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The Undiplomatic Pope

Pope & Anglican Archbishop of CanterburyModernism reigns supreme outside the Papal Chapel, throughout the Vatican and all the way down to the Religious Education teacher at St. Mary’s Primary School down the road. But does it reign supreme in the Pope’s heart?

A critical article appeared in the Times Online describing Pope Benedict XVI as being:

… like a monarch cut off from the world outside his palace windows, helped only by loyal but inept advisers.

It’s true that he is perhaps the most intelligent yet introspective Pope we have had for half a century. The fact that he spends time daily reading theological works is a promising sign to traditional Catholics. The previous few popes had but a feeble grasp of the subject, such that discussions on the problems of Vatican II left many with brick-wall imprints on the foreheads of those who care about unity and correctness of belief.

On the other hand, John Paul II was a charismatic man who loved to be adored by the masses. His comparatively liberal approach was hailed by the media. Yet in his senility, his advisors pretty much took over affairs and did things in his name. It could be argued that some particularly grave “mistakes” were made because of this laxity, such as the excommunication of the Society of Saint Pius X bishops, various financial scandals and the total failure of John Paul II and his cardinals to act decisively against the sexual abuse that has been running rife within the Church, particularly in the United States. John Paul II’s era coincides with one of the worst periods in the Catholic Church’s history in terms of apostasy and disintegration.

Back to Benedict:

“The Pope believes he doesn’t need to take account of public opinion. He studies the files that are brought to him and decides very much on his own. The atmosphere around him is that he mustn’t be disturbed by criticism or visitors.”

If the Pope truly believes this, then he is right on the money. Public opinion doesn’t count an iota, as could not have been exemplified more clearly by Christianity’s Founder. What is right is what counts. It sounds as though the Pope is taking his job seriously and not allowing worm-tongues to skew his thinking. That deserves a clap.

The reader comments at the end of the article generally defend Benedict. Most people, it seems, do respect that the leader of a two-thousand-year-old religion of over 1 billion people should probably make fewer, but better decisions. Knee-jerk reactions have rarely proven to be correct.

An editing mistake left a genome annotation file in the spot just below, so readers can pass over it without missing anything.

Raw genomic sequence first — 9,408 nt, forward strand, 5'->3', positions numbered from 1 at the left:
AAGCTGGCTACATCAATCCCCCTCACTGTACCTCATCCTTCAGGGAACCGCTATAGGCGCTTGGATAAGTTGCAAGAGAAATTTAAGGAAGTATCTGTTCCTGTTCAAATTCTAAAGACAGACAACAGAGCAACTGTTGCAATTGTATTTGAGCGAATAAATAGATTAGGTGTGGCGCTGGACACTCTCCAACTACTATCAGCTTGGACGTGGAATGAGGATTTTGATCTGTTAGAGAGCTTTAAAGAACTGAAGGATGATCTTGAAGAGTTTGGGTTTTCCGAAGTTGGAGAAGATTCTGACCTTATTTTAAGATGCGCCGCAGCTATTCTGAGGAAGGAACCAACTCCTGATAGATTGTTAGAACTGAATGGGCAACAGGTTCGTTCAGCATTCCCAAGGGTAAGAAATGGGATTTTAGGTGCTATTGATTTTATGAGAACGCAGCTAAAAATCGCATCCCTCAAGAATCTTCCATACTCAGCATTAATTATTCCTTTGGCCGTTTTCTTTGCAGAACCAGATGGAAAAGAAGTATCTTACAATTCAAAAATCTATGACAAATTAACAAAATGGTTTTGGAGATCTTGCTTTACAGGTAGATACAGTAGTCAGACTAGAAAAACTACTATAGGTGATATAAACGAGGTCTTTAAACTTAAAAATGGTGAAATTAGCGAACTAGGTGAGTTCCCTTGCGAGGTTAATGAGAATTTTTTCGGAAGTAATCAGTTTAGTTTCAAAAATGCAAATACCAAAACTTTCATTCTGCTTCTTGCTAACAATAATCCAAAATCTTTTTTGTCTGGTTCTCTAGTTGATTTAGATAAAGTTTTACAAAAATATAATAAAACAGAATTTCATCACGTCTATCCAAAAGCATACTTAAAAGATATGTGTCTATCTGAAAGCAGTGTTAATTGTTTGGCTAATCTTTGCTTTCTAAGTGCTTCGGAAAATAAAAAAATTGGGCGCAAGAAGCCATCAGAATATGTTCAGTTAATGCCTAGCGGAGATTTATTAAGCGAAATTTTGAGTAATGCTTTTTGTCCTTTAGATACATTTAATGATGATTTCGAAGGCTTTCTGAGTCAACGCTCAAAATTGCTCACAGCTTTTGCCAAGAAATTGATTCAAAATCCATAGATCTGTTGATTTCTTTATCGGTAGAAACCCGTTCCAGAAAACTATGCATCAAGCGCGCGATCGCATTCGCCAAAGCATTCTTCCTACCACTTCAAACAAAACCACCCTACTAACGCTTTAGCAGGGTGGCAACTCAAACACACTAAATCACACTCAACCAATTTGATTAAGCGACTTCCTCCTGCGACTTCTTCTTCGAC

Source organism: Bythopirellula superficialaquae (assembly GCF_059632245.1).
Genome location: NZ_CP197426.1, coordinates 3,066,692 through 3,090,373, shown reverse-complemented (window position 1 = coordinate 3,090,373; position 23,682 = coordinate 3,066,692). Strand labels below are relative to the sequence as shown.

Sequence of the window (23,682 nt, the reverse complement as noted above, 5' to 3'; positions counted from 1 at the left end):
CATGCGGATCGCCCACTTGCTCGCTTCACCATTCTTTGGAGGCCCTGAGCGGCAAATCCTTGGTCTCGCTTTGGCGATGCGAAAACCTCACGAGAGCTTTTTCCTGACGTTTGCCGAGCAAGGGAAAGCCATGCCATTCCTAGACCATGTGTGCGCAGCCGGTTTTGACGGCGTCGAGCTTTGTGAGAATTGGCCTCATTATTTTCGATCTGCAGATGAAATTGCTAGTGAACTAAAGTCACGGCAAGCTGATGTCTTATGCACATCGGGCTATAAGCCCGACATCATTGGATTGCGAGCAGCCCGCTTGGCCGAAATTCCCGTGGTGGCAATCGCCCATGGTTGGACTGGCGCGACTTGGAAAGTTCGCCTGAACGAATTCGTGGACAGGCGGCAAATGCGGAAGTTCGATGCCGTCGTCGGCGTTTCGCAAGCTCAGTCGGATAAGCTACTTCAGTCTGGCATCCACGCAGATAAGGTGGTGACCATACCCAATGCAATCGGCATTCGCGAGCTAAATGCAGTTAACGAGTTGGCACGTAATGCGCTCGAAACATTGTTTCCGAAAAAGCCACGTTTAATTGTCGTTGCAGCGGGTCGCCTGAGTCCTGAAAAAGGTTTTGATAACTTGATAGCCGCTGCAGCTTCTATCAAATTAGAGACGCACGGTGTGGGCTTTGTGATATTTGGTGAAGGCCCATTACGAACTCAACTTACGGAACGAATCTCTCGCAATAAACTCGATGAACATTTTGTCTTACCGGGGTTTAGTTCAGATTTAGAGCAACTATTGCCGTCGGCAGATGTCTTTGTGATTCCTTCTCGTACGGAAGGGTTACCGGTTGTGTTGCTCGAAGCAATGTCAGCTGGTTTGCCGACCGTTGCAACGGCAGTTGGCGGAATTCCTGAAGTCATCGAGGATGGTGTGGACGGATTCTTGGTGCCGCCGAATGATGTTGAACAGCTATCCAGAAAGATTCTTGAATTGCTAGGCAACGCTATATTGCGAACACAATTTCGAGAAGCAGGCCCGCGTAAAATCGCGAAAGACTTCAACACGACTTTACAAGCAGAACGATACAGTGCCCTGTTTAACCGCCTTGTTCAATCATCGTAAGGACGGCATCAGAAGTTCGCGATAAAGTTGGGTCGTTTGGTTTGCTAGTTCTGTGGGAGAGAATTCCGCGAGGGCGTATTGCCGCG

Yet the real problems with Benedict lie not in his style, nor his intelligence, but in doubts about the orthodoxy of his beliefs. He is still a staunch defender of Vatican II, in the name of which several serious dogmatic errors have become prevalent. He is blamed for the “unexcommunication” of the Society of Saint Pius X bishops, but this was a cynical move initiated by Cardinal Hoyos who has shown that, all this time, nobody really believed in the excommunications in the first place. He and the Pope know that removing the excommunication makes no real difference, except to bring attention to and make life even more difficult for the Society, which some say is now on a path of self destruction in the name of damage control. It is an apparent victory for the modernists.

Through all of this it is important to remember that very little of what a Pope does is infallible. An excommunication is not infallible, can be rescinded at any time by a subsequent Pope. It is first and foremost a managerial act with political and spiritual ramifications. The Pope, like any other leader, only has authority when it is exercised correctly and complies with the basic tenets of the religion. In Heaven, the defense of “following orders” to justify an act or omission over a grave matter is not likely to be accepted. Thus, Archbishop Lefebvre was right in ordaining his bishops, despite the immediate consequences which he faced. With this in mind, one would hope that the Society of Saint Pius X takes its time in negotiations with the Vatican and remembers that being right is more important than being friendly.

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